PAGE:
Satisficing in Political Decision Making  

Daniel Stevens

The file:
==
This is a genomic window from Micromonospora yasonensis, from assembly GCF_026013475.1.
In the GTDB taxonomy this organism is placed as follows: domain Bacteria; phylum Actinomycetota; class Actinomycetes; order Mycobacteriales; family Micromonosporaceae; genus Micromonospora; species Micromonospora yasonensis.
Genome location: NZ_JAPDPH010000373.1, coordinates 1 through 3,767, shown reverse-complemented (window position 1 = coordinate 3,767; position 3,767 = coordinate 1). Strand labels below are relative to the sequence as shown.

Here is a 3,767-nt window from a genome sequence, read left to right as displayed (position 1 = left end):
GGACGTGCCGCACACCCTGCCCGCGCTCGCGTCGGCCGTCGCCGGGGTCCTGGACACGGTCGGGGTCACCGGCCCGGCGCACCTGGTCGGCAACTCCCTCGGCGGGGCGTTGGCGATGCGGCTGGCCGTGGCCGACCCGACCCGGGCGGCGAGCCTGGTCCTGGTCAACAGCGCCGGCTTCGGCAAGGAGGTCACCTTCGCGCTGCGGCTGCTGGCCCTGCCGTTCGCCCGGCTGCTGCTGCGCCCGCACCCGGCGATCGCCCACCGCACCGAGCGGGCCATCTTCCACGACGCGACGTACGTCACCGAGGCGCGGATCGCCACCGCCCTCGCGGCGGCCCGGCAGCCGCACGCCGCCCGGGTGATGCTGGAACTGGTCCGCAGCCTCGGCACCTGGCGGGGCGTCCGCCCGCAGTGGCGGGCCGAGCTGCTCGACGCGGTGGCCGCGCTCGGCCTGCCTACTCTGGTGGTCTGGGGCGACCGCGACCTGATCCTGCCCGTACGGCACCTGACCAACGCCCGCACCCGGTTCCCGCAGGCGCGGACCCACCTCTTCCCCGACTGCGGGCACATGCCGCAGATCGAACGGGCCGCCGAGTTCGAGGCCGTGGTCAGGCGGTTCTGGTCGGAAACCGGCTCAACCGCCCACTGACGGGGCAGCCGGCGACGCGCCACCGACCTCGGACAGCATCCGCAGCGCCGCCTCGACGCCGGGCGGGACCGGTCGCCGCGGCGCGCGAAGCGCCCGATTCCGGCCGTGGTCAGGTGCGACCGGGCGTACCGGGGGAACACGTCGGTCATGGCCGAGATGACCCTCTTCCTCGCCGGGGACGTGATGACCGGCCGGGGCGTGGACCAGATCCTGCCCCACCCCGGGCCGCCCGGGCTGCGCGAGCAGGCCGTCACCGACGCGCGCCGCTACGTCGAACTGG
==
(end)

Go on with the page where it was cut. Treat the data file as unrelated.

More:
The idea of satisficing as a decision rule began with Herbert Simon. Simon was dissatisfied with the increasingly dominant notion of individuals as rational decision makers who choose alternatives that maximize expected utility on two grounds. First, he viewed the maximizing account of decision making as unrealistic given that individuals have cognitive limitations and varying motivations that limit cognitive ability and effort. Second, he argued that individuals do not even choose alternatives as if they are maximizing (i.e., that the maximizing account has predictive validity). Instead, he offered a theory of individuals as satisficers: decision makers who consider a limited number of alternatives, expending limited cognitive effort, until they find one that is “good enough.” At this point, he argued, the consideration of alternatives stops. The satisficing decision rule has influenced several subfields of political science. They include elite decision making on military conflicts, the economy, and public policy; ideas of what the mass public needs to know about politics and the extent to which deficits in political knowledge are consequential; and understanding of survey responses and survey design. Political and social psychologists have also taken Simon’s idea and argued that satisficing rather than maximizing is a personality trait—stable characteristics of individuals that make them predisposed toward one or other type of alternative search when making decisions. Research in these subfields additionally raises normative questions about the extent to which satisficing is not only a common way of making decisions but a desirable one. Satisficing seems superior to maximizing in several respects. For example, it has positive effects on aspects of decision makers’ well-being and is more likely to result in individuals voting their interests in elections. There are, however, a number of directions in which future research on satisficing could be taken forward. These include a fuller incorporation of the interaction of affect and cognition, clearer tests of alternative explanations to satisficing, and more focus and understanding on the effects of the Internet and the “information age.”